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  • world's
  • In this age of computer-guided rockets and Buck Rogers wonders of destruction, something terribly primitive remains fixed in the rivalry of the world's two nuclear superpowers. (washingtonpost.com)
  • The findings on the genetic blueprint of the dampwood termite, one of the world's most primitive social insects, highlight key differences and similarities with other social insects like ants, wasps and bees, and provide insight into how social insects evolved. (eurekalert.org)
  • racial
  • This book examines closely the racial differences in intelligence among the "primitive" peoples of Australia, Africa (Botswana, the Kalahari), and various Asian and Pacific islander peoples (Malay Peninsula, Japan, Borneo, and Philippine Islands). (google.com)
  • In my studies of these several racial stocks I find that it is not accident but accumulated wisdom regarding food that lies behind their physical excellence and freedom from our modern degenerative processes , and, further, that on various sides of our world the primitive people know many of the things that are essential for life-things that our modern civilizations apparently do not know . (mercola.com)
  • If this is not the explanation, it must be that these various primitive racial stocks have been able through a superior skill in interpreting cause and effect, to determine for themselves what foods in their environment are best for producing human bodies with a maximum of physical fitness and resistance to degeneration. (mercola.com)
  • origins
  • The term "primitive" (sometimes "primeval" or "primal") is close to "archaic," but should be distinguished from the latter in that "primitive" refers not to origins but rather to an anthropological or historical description of cultural phenomena (myths, religions, legends) or modes of thinking that remain unconscious in modern, civilized humans. (encyclopedia.com)
  • People
  • In Freud's hypothesis, as outlined in "On the Universal Tendency to Debasement in the Sphere of Love" (1912d), "primitive" people, although they too live in a civilization remote from archaic times, are the equivalent of the childhood of "civilized" people. (encyclopedia.com)
  • closely
  • In the two-part study, an extensive evaluation of skeletal structures provides evidence that plesiadapiforms, a group of archaic mammals once thought to be more closely related to flying lemurs, are the most primitive primates. (innovations-report.com)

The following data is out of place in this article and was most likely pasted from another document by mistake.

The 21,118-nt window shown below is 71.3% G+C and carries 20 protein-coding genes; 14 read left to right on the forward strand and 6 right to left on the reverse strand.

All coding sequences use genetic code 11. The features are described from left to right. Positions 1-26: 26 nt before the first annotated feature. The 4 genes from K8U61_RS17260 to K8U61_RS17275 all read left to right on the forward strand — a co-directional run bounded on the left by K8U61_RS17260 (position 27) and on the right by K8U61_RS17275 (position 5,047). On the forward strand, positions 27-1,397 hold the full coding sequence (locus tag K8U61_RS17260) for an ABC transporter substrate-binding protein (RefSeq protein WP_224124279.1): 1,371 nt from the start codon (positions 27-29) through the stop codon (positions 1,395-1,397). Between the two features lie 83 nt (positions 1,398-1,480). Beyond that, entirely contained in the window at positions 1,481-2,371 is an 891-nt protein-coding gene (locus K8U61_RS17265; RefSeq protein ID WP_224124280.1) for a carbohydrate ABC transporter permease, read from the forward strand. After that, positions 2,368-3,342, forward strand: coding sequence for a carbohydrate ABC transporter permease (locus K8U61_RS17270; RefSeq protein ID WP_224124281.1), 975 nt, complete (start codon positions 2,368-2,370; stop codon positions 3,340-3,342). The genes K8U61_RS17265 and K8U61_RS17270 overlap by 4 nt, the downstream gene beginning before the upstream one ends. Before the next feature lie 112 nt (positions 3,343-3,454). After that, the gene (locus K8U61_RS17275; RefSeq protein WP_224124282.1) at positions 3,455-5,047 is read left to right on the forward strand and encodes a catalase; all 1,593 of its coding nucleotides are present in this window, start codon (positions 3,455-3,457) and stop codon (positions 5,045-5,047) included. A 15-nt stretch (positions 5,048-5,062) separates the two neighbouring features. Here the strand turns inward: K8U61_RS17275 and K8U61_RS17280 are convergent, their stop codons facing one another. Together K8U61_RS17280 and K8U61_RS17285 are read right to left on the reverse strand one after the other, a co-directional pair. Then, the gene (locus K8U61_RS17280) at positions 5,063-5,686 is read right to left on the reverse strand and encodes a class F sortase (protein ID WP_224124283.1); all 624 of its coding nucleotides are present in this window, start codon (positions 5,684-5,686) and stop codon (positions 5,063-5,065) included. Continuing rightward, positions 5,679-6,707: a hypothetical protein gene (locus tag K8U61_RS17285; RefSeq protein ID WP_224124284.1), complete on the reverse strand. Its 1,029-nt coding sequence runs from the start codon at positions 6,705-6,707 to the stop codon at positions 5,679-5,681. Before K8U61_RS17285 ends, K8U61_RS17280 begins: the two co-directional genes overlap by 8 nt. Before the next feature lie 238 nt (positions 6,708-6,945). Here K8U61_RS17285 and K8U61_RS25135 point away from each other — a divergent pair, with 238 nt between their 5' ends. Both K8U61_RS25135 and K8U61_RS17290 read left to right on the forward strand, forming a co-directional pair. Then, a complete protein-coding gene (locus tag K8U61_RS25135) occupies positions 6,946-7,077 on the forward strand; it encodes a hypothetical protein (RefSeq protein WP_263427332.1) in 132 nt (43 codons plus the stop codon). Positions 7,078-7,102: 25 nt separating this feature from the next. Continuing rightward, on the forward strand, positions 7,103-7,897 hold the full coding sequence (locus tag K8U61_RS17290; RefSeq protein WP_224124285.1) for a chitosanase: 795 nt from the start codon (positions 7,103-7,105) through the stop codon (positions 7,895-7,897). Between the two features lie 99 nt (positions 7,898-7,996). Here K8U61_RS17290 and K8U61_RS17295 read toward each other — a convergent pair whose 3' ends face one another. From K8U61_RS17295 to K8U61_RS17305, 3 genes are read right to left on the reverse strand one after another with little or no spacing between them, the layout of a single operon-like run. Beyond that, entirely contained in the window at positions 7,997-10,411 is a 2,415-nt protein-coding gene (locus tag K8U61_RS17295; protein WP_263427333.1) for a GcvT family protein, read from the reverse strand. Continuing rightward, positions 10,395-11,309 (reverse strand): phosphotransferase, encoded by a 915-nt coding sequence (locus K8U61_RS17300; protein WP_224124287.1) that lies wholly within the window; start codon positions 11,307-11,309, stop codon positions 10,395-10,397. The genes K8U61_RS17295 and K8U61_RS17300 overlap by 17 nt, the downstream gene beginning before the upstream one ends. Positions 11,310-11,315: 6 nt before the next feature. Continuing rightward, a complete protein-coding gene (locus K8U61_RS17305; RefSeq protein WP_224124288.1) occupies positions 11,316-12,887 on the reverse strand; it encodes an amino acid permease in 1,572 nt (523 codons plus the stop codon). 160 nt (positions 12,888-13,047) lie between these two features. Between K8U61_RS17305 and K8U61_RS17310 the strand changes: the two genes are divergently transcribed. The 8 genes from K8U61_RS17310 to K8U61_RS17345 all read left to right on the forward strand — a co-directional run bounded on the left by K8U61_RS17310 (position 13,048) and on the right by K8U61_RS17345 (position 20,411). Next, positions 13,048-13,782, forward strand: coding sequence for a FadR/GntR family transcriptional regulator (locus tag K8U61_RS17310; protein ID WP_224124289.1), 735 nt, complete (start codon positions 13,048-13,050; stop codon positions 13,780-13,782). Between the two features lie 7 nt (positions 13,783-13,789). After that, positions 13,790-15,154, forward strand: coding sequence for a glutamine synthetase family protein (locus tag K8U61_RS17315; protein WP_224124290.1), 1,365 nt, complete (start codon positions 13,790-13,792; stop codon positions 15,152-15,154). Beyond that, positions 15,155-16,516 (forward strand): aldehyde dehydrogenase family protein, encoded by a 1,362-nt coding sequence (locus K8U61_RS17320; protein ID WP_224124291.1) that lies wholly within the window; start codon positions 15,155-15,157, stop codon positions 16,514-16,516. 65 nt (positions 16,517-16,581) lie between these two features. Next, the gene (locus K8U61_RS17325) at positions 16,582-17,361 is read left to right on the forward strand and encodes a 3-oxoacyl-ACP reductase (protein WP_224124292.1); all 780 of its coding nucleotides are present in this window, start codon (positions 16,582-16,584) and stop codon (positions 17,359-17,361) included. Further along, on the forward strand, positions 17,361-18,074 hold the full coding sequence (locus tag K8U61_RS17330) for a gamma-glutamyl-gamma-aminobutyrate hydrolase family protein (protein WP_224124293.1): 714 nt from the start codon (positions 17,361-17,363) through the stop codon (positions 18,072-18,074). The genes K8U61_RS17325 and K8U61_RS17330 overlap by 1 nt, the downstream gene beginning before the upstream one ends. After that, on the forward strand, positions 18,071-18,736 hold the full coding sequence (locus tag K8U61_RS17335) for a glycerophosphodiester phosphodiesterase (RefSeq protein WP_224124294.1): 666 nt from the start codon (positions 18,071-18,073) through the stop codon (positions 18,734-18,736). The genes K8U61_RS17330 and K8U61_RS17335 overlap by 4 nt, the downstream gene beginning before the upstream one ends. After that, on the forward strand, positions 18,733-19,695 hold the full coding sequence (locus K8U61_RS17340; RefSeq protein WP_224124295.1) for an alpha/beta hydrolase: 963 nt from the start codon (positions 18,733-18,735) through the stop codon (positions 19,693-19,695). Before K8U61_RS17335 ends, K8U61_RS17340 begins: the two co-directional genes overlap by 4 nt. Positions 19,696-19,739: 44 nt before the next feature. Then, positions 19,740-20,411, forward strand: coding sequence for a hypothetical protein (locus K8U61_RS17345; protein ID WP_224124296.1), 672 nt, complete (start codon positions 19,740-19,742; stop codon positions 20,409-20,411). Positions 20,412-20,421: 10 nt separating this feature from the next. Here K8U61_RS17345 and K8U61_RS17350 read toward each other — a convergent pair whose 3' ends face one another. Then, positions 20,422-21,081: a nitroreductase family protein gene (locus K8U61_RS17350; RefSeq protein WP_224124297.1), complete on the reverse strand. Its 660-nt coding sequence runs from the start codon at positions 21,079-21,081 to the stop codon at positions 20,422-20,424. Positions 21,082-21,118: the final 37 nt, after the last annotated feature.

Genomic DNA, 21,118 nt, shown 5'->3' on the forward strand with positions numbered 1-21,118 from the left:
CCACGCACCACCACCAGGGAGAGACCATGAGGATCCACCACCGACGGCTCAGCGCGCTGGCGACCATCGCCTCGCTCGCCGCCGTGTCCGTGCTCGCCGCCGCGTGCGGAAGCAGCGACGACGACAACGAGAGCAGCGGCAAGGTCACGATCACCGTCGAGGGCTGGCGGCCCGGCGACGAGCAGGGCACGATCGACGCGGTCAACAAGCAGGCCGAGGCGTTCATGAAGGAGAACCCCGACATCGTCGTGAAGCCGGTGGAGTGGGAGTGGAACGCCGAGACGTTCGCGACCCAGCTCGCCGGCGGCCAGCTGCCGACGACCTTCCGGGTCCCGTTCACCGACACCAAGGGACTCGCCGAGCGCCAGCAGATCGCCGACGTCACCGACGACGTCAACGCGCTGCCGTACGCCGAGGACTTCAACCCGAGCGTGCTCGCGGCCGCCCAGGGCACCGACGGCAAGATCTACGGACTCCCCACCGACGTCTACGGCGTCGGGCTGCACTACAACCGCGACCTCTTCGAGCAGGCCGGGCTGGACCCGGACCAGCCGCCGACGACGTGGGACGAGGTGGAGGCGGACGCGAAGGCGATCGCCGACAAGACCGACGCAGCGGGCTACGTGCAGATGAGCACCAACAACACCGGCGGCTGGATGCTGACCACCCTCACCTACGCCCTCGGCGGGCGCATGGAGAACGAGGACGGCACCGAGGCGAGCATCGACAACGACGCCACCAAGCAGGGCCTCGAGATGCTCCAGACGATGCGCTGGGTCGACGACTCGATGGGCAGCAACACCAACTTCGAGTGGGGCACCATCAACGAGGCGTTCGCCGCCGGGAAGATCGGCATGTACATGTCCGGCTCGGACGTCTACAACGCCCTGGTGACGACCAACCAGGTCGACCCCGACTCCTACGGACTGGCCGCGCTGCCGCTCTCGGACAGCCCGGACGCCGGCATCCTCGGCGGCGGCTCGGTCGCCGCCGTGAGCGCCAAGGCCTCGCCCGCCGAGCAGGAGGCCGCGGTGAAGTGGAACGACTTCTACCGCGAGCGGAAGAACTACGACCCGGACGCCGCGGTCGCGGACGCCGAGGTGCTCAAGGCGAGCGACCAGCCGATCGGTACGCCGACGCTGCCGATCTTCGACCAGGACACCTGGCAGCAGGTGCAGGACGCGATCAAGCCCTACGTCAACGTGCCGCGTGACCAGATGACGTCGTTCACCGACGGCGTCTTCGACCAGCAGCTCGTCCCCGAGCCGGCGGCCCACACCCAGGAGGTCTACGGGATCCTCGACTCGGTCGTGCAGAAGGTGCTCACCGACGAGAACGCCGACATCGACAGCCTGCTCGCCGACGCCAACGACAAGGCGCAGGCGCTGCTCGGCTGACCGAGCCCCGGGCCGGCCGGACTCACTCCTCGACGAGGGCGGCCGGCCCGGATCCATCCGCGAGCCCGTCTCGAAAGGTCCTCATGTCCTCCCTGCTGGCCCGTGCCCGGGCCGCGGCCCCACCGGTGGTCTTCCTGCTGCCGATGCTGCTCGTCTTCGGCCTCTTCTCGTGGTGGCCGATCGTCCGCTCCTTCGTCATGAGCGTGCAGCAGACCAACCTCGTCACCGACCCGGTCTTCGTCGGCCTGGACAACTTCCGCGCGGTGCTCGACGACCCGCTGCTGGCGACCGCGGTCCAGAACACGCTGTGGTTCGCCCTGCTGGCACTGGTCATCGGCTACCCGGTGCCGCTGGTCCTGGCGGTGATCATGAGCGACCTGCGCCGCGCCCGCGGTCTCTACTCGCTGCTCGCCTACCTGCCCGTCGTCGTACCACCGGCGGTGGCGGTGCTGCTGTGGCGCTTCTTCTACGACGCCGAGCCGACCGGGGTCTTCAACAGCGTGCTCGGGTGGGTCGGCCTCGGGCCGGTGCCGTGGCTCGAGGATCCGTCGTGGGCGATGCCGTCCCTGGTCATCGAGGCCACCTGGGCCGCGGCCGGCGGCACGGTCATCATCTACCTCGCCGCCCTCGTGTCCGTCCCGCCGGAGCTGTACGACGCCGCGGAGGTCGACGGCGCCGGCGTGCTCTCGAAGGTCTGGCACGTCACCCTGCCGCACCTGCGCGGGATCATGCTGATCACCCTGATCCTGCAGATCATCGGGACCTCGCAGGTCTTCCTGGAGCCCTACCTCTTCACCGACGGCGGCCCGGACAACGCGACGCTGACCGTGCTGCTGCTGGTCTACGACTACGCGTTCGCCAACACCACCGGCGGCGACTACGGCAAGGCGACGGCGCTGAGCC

• form
  • One needs a more primitive form of self-consciousness in order to account for one's capacity to refer to oneself with the first-person pronoun in utterances expressing first-person beliefs. (uniroma3.it)
  • work
  • The formation of the primitive streak relies on a complex network of signaling pathways that work together to ensure that this process is highly regulated. (wikipedia.org)
  • Among salient examples of Freud's use of the term in his work are references to primitive religions and primitive sexual rites of worship (letter to Wilhelm Fliess dated January 24, 1897) and to primitive languages in which, as in dreams, there is no such thing as negation or contradiction (1900a), or in which a word is even systematically used with opposite meanings to express ambivalence (1910e). (encyclopedia.com)
  • Primitive savages never did any real work cheerfully or willingly. (urantiabook.org)
  • 69:2.4 Primitive man disliked hard work, and he would not hurry unless confronted by grave danger. (urantiabook.org)
  • results
  • In the chick, the absence of the hypoblast results in multiple streaks, suggesting that its presence is important for regulating the formation of a single primitive streak. (wikipedia.org)
  • Removal of the hypoblast in the chick results in correctly patterned ectopic streaks, suggesting that the hypoblast serves to inhibit formation of the primitive streak. (wikipedia.org)
  • itself
  • While the specific position of the fragment, gl_FragCoord will change, per the fragment's location, it would be more useful to know where one is relative to the point primitive itself. (khronos.org)
  • early
  • Freud's interest in the primitive was manifested as early as "A Project for a Scientific Psychology" (1950c ), where he cited Charles Darwin . (encyclopedia.com)
  • 69:2.2 Before the dawn of early frugality and primitive industry the lot of the average tribe was one of destitution and real suffering. (urantiabook.org)
  • comes
  • Given that the chicken embryo can be easily manipulated, most of our knowledge about the primitive streak comes from avian studies. (wikipedia.org)
  • source
  • The epiblast , a single epithelial layer blastodisc , is the source of all embryonic material in amniotes and some of its cells will give rise to the primitive streak. (wikipedia.org)
  • social
  • These sensory receptors may not be as important to being social as we previously believed, at least for these more primitive termites," Roe said. (eurekalert.org)
  • structure
  • Xing Xu and colleagues at the Chinese Academy of Sciences report the discovery of 120 million-year-old primitive fossil feathers , whose structure matches a prediction about the evolution of feathers made 10 years ago. (science20.com)
  • questions
  • Maybe the arrival point is just the opposite, and "Primitive Plus" leaves you free-falling without a landing or in an ocean of questions you have no answers for. (impact89fm.org)
  • modern
  • It can be tempting for us to simplify this observation into the easily digestible message that tooth decay and other degenerative diseases are simply a result of the transition to modern life and diet, but if we do this, we wind up missing the overwhelming emphasis that Price placed on what he called primitive wisdom. (mercola.com)